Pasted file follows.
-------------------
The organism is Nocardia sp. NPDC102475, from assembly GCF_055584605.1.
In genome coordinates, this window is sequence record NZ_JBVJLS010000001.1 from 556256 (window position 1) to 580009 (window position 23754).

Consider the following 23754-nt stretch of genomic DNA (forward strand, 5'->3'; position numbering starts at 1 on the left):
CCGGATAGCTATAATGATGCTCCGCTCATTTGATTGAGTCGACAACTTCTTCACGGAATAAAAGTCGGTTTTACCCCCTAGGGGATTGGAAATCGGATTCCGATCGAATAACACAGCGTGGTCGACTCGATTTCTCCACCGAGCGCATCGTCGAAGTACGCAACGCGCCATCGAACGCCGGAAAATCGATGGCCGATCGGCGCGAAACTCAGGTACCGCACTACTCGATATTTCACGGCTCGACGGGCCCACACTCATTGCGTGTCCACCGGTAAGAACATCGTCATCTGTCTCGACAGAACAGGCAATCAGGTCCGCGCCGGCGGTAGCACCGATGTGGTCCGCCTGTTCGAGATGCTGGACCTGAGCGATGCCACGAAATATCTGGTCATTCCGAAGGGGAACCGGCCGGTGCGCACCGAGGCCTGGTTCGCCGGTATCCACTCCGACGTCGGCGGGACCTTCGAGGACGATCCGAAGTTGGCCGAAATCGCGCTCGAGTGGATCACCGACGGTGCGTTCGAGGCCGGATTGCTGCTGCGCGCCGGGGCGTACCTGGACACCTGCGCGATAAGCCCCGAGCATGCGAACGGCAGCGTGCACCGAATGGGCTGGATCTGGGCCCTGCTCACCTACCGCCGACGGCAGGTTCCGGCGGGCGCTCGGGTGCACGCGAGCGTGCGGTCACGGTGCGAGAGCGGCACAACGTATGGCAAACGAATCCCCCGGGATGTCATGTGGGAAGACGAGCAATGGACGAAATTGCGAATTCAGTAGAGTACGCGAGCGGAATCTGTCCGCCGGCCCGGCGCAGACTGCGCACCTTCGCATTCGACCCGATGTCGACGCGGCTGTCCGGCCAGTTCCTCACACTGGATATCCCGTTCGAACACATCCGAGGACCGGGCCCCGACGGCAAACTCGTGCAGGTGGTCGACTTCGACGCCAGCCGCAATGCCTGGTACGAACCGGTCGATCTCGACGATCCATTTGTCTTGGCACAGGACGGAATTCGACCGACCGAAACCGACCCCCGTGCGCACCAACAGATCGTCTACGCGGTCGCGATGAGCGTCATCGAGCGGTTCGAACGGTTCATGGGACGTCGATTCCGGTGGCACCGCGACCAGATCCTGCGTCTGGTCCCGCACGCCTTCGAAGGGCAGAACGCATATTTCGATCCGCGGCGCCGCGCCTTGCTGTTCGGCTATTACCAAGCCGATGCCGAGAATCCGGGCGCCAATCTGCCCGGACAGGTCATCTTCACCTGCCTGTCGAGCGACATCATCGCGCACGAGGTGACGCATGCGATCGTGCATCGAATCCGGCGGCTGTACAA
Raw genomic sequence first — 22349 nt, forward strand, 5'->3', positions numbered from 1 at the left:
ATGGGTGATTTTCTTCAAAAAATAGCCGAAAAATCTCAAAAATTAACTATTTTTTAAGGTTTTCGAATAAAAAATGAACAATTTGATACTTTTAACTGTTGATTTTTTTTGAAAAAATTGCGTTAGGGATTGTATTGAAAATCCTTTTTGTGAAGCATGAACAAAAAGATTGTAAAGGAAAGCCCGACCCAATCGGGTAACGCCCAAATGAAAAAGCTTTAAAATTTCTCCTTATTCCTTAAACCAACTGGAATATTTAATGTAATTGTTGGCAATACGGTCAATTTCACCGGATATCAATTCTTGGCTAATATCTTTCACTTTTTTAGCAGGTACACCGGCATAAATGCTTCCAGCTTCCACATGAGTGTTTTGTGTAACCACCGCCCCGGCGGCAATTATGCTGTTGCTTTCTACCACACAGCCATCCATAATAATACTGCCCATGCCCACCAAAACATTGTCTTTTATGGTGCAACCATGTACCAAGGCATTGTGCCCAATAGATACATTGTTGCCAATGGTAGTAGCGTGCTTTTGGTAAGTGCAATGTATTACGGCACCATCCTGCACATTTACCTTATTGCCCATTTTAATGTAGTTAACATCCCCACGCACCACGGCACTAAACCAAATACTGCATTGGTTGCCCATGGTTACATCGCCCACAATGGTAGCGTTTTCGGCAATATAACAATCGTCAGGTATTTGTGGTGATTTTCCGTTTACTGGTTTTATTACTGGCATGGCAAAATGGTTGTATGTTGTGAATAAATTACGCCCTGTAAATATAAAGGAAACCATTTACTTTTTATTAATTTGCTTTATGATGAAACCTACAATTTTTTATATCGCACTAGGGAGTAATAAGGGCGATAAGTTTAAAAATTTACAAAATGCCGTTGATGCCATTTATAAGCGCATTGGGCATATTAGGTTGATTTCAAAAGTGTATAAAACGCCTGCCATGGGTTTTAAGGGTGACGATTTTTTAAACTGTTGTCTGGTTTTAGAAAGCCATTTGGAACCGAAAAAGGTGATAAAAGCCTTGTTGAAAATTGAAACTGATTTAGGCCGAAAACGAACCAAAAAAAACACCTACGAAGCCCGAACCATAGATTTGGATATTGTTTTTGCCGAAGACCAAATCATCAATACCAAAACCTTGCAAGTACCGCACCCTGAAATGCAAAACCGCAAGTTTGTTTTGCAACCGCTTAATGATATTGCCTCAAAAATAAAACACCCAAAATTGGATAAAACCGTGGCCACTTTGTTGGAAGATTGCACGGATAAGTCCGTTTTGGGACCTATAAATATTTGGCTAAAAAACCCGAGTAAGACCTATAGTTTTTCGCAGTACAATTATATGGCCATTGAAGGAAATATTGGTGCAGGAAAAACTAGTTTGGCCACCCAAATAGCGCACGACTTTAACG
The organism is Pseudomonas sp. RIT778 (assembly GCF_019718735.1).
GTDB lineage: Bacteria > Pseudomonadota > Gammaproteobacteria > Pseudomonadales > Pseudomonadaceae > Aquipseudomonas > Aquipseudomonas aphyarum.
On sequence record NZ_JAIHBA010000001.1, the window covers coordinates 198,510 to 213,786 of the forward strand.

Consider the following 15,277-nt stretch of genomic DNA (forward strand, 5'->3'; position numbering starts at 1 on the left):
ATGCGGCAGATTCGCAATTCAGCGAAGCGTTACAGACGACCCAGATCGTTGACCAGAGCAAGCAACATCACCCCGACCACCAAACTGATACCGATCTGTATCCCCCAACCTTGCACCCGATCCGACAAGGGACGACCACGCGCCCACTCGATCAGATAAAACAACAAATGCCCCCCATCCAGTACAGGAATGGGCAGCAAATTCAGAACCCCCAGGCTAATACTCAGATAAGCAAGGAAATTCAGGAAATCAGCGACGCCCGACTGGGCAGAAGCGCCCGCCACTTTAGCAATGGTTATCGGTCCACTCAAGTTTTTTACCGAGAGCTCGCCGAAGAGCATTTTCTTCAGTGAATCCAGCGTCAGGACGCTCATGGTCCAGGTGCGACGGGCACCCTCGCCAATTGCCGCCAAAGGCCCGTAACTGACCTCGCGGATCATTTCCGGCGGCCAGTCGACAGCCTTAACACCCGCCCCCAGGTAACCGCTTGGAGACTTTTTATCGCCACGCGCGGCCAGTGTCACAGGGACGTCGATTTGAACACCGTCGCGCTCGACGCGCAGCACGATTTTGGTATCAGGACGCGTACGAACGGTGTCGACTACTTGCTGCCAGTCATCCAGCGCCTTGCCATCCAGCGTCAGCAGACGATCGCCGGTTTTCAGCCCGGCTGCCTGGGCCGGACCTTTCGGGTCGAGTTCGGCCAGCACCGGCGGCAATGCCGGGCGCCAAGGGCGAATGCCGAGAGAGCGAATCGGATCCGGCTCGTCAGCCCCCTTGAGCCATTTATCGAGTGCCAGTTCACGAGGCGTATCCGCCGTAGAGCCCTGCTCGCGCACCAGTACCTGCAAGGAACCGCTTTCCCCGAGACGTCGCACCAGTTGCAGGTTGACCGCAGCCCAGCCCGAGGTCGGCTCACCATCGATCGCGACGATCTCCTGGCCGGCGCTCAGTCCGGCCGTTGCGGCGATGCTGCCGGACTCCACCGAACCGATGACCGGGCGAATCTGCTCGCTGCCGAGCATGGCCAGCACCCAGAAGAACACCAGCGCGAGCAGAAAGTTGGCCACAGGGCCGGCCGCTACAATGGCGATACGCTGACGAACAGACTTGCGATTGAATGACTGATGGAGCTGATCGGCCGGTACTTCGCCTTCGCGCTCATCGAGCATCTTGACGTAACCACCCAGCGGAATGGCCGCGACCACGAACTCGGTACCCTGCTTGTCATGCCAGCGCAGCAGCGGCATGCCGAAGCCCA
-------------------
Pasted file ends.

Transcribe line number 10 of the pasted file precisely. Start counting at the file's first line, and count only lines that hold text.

Consider the following 15,277-nt stretch of genomic DNA (forward strand, 5'->3'; position numbering starts at 1 on the left):